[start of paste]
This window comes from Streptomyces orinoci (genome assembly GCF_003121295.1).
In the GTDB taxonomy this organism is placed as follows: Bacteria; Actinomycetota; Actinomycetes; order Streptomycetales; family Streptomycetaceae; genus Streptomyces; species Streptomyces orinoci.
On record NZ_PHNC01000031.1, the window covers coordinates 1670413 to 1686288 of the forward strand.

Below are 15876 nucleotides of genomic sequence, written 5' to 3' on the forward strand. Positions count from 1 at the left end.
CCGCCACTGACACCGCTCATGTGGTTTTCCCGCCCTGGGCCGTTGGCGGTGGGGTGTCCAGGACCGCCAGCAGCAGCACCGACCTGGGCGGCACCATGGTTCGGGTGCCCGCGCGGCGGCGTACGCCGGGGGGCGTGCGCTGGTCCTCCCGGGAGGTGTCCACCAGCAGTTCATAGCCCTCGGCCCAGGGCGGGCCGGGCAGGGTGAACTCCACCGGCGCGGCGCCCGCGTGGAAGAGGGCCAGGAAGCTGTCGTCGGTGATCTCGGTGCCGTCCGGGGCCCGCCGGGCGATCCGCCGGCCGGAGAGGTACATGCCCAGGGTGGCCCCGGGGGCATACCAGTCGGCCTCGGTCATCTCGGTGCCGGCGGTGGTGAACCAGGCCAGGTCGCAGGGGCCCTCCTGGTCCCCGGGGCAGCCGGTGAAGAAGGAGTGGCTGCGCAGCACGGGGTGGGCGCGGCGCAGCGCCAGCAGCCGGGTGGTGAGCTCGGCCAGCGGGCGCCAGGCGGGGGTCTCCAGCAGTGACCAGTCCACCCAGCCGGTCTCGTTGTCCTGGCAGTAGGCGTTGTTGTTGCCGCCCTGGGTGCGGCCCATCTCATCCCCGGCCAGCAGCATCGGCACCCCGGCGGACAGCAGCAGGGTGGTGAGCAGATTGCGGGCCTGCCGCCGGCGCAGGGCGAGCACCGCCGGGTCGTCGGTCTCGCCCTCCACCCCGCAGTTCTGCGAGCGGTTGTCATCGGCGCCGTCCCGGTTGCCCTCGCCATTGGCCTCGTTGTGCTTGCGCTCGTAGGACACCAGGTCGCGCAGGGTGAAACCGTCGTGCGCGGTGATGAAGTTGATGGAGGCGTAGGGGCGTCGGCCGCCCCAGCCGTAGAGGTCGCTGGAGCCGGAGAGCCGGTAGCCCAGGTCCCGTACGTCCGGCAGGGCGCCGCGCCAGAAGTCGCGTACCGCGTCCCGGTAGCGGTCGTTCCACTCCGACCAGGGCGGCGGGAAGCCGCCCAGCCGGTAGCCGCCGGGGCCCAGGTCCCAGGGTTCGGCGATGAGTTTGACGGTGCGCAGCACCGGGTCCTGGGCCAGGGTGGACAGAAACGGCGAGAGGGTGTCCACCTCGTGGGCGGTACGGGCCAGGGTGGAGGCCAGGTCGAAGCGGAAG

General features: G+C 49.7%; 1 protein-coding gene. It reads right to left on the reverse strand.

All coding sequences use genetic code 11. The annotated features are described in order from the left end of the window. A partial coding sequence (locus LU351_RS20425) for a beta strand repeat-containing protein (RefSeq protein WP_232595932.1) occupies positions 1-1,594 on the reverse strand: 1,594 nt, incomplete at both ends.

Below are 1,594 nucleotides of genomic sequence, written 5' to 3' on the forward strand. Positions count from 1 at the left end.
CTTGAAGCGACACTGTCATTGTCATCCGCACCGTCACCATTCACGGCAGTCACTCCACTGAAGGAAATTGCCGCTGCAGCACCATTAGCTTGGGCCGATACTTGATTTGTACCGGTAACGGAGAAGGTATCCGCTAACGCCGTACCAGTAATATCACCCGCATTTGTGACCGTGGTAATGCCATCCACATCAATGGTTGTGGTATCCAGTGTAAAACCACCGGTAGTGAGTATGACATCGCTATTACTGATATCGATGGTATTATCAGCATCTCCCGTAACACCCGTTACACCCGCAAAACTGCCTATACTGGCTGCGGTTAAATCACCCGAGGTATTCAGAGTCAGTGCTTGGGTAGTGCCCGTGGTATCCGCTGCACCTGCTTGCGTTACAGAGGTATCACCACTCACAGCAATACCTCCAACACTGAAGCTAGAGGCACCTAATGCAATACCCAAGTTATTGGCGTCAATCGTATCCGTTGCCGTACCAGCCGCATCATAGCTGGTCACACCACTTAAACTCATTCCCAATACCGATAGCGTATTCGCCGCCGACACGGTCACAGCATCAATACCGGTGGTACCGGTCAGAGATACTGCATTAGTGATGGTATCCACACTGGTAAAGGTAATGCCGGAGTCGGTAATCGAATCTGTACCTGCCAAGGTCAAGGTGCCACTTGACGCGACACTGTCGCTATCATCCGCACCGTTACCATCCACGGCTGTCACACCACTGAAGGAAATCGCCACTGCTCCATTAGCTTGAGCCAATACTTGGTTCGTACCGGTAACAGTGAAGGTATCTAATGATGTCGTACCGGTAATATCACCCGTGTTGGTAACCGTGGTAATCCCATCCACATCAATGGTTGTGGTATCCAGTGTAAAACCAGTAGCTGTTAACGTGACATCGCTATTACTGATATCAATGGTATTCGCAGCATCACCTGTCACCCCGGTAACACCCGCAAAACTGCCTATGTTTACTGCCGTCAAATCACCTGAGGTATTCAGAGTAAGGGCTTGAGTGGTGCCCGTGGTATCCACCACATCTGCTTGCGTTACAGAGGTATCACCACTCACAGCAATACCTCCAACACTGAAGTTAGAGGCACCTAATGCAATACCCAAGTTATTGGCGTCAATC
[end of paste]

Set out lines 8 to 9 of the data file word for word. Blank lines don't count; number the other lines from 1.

Below are 1,594 nucleotides of genomic sequence, written 5' to 3' on the forward strand. Positions count from 1 at the left end.
CTTGAAGCGACACTGTCATTGTCATCCGCACCGTCACCATTCACGGCAGTCACTCCACTGAAGGAAATTGCCGCTGCAGCACCATTAGCTTGGGCCGATACTTGATTTGTACCGGTAACGGAGAAGGTATCCGCTAACGCCGTACCAGTAATATCACCCGCATTTGTGACCGTGGTAATGCCATCCACATCAATGGTTGTGGTATCCAGTGTAAAACCACCGGTAGTGAGTATGACATCGCTATTACTGATATCGATGGTATTATCAGCATCTCCCGTAACACCCGTTACACCCGCAAAACTGCCTATACTGGCTGCGGTTAAATCACCCGAGGTATTCAGAGTCAGTGCTTGGGTAGTGCCCGTGGTATCCGCTGCACCTGCTTGCGTTACAGAGGTATCACCACTCACAGCAATACCTCCAACACTGAAGCTAGAGGCACCTAATGCAATACCCAAGTTATTGGCGTCAATCGTATCCGTTGCCGTACCAGCCGCATCATAGCTGGTCACACCACTTAAACTCATTCCCAATACCGATAGCGTATTCGCCGCCGACACGGTCACAGCATCAATACCGGTGGTACCGGTCAGAGATACTGCATTAGTGATGGTATCCACACTGGTAAAGGTAATGCCGGAGTCGGTAATCGAATCTGTACCTGCCAAGGTCAAGGTGCCACTTGACGCGACACTGTCGCTATCATCCGCACCGTTACCATCCACGGCTGTCACACCACTGAAGGAAATCGCCACTGCTCCATTAGCTTGAGCCAATACTTGGTTCGTACCGGTAACAGTGAAGGTATCTAATGATGTCGTACCGGTAATATCACCCGTGTTGGTAACCGTGGTAATCCCATCCACATCAATGGTTGTGGTATCCAGTGTAAAACCAGTAGCTGTTAACGTGACATCGCTATTACTGATATCAATGGTATTCGCAGCATCACCTGTCACCCCGGTAACACCCGCAAAACTGCCTATGTTTACTGCCGTCAAATCACCTGAGGTATTCAGAGTAAGGGCTTGAGTGGTGCCCGTGGTATCCACCACATCTGCTTGCGTTACAGAGGTATCACCACTCACAGCAATACCTCCAACACTGAAGTTAGAGGCACCTAATGCAATACCCAAGTTATTGGCGTCAATC